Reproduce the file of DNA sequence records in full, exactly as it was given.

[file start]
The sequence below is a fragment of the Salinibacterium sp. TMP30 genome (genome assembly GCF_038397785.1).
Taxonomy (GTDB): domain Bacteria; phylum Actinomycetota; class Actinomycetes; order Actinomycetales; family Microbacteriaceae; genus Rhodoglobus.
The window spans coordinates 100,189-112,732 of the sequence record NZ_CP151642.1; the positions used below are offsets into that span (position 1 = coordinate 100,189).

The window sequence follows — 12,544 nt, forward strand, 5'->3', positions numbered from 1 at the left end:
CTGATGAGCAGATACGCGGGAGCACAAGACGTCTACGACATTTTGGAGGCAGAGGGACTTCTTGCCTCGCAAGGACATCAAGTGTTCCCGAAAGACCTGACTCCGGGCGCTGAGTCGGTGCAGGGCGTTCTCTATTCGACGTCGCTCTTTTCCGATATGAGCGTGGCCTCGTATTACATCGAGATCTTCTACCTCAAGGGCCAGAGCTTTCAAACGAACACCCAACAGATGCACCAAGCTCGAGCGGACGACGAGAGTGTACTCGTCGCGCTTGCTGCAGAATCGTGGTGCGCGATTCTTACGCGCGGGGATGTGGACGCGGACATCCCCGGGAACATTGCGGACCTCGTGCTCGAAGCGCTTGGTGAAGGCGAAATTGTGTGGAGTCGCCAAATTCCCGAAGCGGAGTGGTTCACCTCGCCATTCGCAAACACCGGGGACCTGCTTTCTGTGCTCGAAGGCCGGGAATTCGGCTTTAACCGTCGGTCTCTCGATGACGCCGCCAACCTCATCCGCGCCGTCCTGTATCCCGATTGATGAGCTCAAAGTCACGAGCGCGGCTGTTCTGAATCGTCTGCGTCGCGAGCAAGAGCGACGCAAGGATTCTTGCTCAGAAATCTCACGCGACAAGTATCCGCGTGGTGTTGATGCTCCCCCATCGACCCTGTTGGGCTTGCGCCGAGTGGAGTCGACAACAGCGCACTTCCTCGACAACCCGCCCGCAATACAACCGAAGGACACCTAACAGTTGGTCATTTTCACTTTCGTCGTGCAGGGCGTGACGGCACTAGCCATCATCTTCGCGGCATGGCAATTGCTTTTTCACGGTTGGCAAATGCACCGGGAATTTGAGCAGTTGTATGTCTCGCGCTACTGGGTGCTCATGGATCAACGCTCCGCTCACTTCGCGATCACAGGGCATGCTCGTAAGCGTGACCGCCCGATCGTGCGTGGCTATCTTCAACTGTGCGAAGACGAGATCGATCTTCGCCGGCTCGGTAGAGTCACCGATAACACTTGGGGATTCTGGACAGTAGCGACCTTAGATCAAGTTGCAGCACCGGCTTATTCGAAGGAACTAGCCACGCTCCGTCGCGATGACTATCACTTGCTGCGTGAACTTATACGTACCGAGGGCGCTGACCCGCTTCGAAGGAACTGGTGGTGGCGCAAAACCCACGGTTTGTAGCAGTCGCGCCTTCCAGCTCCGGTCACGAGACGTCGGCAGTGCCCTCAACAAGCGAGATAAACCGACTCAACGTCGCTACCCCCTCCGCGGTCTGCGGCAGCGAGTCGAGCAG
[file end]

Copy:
The sequence below is a fragment of the Salinibacterium sp. TMP30 genome (genome assembly GCF_038397785.1).
Taxonomy (GTDB): domain Bacteria; phylum Actinomycetota; class Actinomycetes; order Actinomycetales; family Microbacteriaceae; genus Rhodoglobus.
The window spans coordinates 100,189-112,732 of the sequence record NZ_CP151642.1; the positions used below are offsets into that span (position 1 = coordinate 100,189).

The window sequence follows — 12,544 nt, forward strand, 5'->3', positions numbered from 1 at the left end:
CTGATGAGCAGATACGCGGGAGCACAAGACGTCTACGACATTTTGGAGGCAGAGGGACTTCTTGCCTCGCAAGGACATCAAGTGTTCCCGAAAGACCTGACTCCGGGCGCTGAGTCGGTGCAGGGCGTTCTCTATTCGACGTCGCTCTTTTCCGATATGAGCGTGGCCTCGTATTACATCGAGATCTTCTACCTCAAGGGCCAGAGCTTTCAAACGAACACCCAACAGATGCACCAAGCTCGAGCGGACGACGAGAGTGTACTCGTCGCGCTTGCTGCAGAATCGTGGTGCGCGATTCTTACGCGCGGGGATGTGGACGCGGACATCCCCGGGAACATTGCGGACCTCGTGCTCGAAGCGCTTGGTGAAGGCGAAATTGTGTGGAGTCGCCAAATTCCCGAAGCGGAGTGGTTCACCTCGCCATTCGCAAACACCGGGGACCTGCTTTCTGTGCTCGAAGGCCGGGAATTCGGCTTTAACCGTCGGTCTCTCGATGACGCCGCCAACCTCATCCGCGCCGTCCTGTATCCCGATTGATGAGCTCAAAGTCACGAGCGCGGCTGTTCTGAATCGTCTGCGTCGCGAGCAAGAGCGACGCAAGGATTCTTGCTCAGAAATCTCACGCGACAAGTATCCGCGTGGTGTTGATGCTCCCCCATCGACCCTGTTGGGCTTGCGCCGAGTGGAGTCGACAACAGCGCACTTCCTCGACAACCCGCCCGCAATACAACCGAAGGACACCTAACAGTTGGTCATTTTCACTTTCGTCGTGCAGGGCGTGACGGCACTAGCCATCATCTTCGCGGCATGGCAATTGCTTTTTCACGGTTGGCAAATGCACCGGGAATTTGAGCAGTTGTATGTCTCGCGCTACTGGGTGCTCATGGATCAACGCTCCGCTCACTTCGCGATCACAGGGCATGCTCGTAAGCGTGACCGCCCGATCGTGCGTGGCTATCTTCAACTGTGCGAAGACGAGATCGATCTTCGCCGGCTCGGTAGAGTCACCGATAACACTTGGGGATTCTGGACAGTAGCGACCTTAGATCAAGTTGCAGCACCGGCTTATTCGAAGGAACTAGCCACGCTCCGTCGCGATGACTATCACTTGCTGCGTGAACTTATACGTACCGAGGGCGCTGACCCGCTTCGAAGGAACTGGTGGTGGCGCAAAACCCACGGTTTGTAGCAGTCGCGCCTTCCAGCTCCGGTCACGAGACGTCGGCAGTGCCCTCAACAAGCGAGATAAACCGACTCAACGTCGCTACCCCCTCCGCGGTCTGCGGCAGCGAGTCGAGCAG